- You are a sports psychologist by training. Your areas of research interest include burnout in young athletes, the relationships between stress and athletic ability, and the psychological foundations of coaching. How active will the institute be in terms of research?
Research is our number one priority at the institute. There are a lot of groups around the country that provide coaches education programs and we are certainly involved in that. But there are very few groups that identify the significant issues facing kids in terms of youth sports and physical activity. What are the problems and what are the issues? Our job at the institute is to identify significant issues and then take all the wonderful resources we have in the department and college and bring them to bear upon those issues. So that research component is our most unique thing. When I was considering the position, I spoke to groups all over the country and there wasn’t one of them that was focused on doing applied, cutting-edge research on these issues. So research is central, but another issue is dissemination of that research. Now, we don’t have the staff and the budget to go around and educate every parent and coach in America. But the approach we are going to take is to train the trainer. So we’re doing things like partnering with great organizations like Think Detroit, which provides sports and recreation programs to thousands of kids in the Detroit area. We’re working hand-in-hand with them to develop a coaches education program. We partner with the Michigan High School Athletic Association, helping them with their coaches education program. So our model involves identifying the issues, doing the research, and then packaging the research so that we can train trainers to deliver it.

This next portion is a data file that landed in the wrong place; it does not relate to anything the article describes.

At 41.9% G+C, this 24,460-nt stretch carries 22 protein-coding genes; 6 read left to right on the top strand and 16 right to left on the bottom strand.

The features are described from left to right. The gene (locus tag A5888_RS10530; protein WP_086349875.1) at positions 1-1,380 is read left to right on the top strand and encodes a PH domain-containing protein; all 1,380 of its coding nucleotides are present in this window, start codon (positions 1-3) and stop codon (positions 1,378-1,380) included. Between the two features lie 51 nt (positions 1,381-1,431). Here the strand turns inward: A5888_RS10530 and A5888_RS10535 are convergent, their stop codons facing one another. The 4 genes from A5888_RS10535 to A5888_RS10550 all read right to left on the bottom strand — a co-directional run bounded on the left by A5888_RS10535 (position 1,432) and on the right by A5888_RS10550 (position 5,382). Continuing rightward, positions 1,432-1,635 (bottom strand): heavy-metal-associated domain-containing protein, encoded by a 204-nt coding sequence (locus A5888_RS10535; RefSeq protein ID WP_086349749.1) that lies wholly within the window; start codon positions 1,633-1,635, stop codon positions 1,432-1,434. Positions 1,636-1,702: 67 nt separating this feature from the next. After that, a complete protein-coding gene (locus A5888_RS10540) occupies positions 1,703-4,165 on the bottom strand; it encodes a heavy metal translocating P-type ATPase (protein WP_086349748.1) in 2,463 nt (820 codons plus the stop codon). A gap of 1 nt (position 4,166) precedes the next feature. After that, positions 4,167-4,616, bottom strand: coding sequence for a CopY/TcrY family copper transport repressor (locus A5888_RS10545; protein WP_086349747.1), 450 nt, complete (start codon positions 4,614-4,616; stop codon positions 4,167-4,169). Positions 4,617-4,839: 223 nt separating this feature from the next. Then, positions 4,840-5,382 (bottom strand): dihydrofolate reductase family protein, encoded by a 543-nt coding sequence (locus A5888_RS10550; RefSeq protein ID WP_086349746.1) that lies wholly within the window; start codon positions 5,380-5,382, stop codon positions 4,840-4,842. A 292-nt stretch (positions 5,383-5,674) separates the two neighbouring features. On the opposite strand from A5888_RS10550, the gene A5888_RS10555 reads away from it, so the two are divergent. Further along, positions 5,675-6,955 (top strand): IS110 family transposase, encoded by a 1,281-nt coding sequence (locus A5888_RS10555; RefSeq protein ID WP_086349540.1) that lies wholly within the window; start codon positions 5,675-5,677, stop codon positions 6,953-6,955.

- As you mentioned, you have developed close ties to the Michigan High School Athletics Association and next summer the National Council for Accreditation of Coaching Education’s national conference will be held here at MSU. So is outreach another essential aspect of the work of institute?
Personally, outreach is
why I am back here. I have always felt that Michigan State truly lives that
land-grant tradition, that it is truly committed to knowledge for some
purpose. We are a world-renowned university, but relative to a lot of other
universities, we are the people’s university. We try to go out and help
society. Outreach is so essential to that orientation. And, for me, almost
all of the ideas for research come from doing outreach, from doing
workshops, talking to athletes, and so on. So outreach is essential to
getting our research to people who need it and can use it, but it’s also
important for us to hear from coaches and parents about what the important
issues are out there. The bottom line is that if we listen to the
consumers—the coaches, the teachers, the kids—and find out their needs, and
then use all of the tremendous knowledge and resources at the university to
address those and put the information in ways that people can understand and
use it, we will do very well.
The Institute for the Study of Youth Sport’s Web site is now sporting a new look after a complete redesign. Institute Director Dan Gould and Assistant Professor Bob Benham took the lead on the redesign, which features a more graphical look and a new logo.
“We were definitely
seeking an upgrade,” Benham said. “So we’ve given it a much more
contemporary and attractive look.” The site has also been made easier to
navigate. It now includes clear links for coaches, parents, researchers, and